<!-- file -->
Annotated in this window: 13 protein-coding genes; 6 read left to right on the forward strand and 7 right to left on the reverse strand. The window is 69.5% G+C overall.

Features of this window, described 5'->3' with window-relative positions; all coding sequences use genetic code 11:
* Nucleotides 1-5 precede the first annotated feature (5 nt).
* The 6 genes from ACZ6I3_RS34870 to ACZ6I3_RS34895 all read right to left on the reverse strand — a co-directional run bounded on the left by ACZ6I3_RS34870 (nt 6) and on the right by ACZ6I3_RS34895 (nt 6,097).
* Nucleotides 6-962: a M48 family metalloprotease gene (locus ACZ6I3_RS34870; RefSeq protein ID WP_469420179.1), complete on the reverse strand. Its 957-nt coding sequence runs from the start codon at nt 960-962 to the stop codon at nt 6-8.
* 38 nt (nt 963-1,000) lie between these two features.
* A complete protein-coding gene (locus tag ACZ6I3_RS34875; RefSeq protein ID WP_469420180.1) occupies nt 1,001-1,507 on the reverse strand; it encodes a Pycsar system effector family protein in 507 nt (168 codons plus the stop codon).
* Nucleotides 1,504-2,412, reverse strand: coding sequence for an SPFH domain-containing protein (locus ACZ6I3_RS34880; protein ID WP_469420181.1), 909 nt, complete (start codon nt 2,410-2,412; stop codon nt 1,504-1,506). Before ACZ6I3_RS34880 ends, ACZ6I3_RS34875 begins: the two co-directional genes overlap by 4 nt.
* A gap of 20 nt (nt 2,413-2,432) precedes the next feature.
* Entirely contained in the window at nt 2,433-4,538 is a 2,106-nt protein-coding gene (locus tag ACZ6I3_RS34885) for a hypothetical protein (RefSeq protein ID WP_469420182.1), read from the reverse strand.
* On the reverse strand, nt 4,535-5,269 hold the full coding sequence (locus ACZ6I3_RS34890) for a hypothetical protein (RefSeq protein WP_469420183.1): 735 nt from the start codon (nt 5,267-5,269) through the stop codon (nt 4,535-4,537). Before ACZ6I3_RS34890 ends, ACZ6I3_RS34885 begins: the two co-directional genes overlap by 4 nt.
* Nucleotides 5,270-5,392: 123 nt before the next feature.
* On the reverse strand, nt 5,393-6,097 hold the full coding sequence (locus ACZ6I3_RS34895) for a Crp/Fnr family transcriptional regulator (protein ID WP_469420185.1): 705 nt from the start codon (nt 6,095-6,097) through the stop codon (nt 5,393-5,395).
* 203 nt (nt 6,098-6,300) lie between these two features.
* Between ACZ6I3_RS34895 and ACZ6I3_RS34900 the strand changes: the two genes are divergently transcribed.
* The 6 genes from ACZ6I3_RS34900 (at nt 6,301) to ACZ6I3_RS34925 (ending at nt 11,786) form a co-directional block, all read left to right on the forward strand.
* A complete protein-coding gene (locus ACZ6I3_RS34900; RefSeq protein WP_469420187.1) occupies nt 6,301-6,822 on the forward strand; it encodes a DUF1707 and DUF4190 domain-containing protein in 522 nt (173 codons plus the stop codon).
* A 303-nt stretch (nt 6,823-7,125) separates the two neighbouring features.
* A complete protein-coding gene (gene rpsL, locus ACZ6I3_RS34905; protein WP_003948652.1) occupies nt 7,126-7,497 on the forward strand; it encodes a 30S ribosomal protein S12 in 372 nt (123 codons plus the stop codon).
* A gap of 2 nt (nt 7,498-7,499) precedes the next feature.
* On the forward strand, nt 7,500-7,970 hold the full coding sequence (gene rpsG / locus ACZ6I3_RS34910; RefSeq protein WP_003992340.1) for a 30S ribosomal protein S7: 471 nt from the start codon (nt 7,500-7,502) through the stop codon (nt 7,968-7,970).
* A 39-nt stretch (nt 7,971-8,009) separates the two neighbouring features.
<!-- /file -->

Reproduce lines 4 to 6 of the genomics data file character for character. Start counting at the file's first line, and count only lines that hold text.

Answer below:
* The 6 genes from ACZ6I3_RS34870 to ACZ6I3_RS34895 all read right to left on the reverse strand — a co-directional run bounded on the left by ACZ6I3_RS34870 (nt 6) and on the right by ACZ6I3_RS34895 (nt 6,097).
* Nucleotides 6-962: a M48 family metalloprotease gene (locus ACZ6I3_RS34870; RefSeq protein ID WP_469420179.1), complete on the reverse strand. Its 957-nt coding sequence runs from the start codon at nt 960-962 to the stop codon at nt 6-8.
* 38 nt (nt 963-1,000) lie between these two features.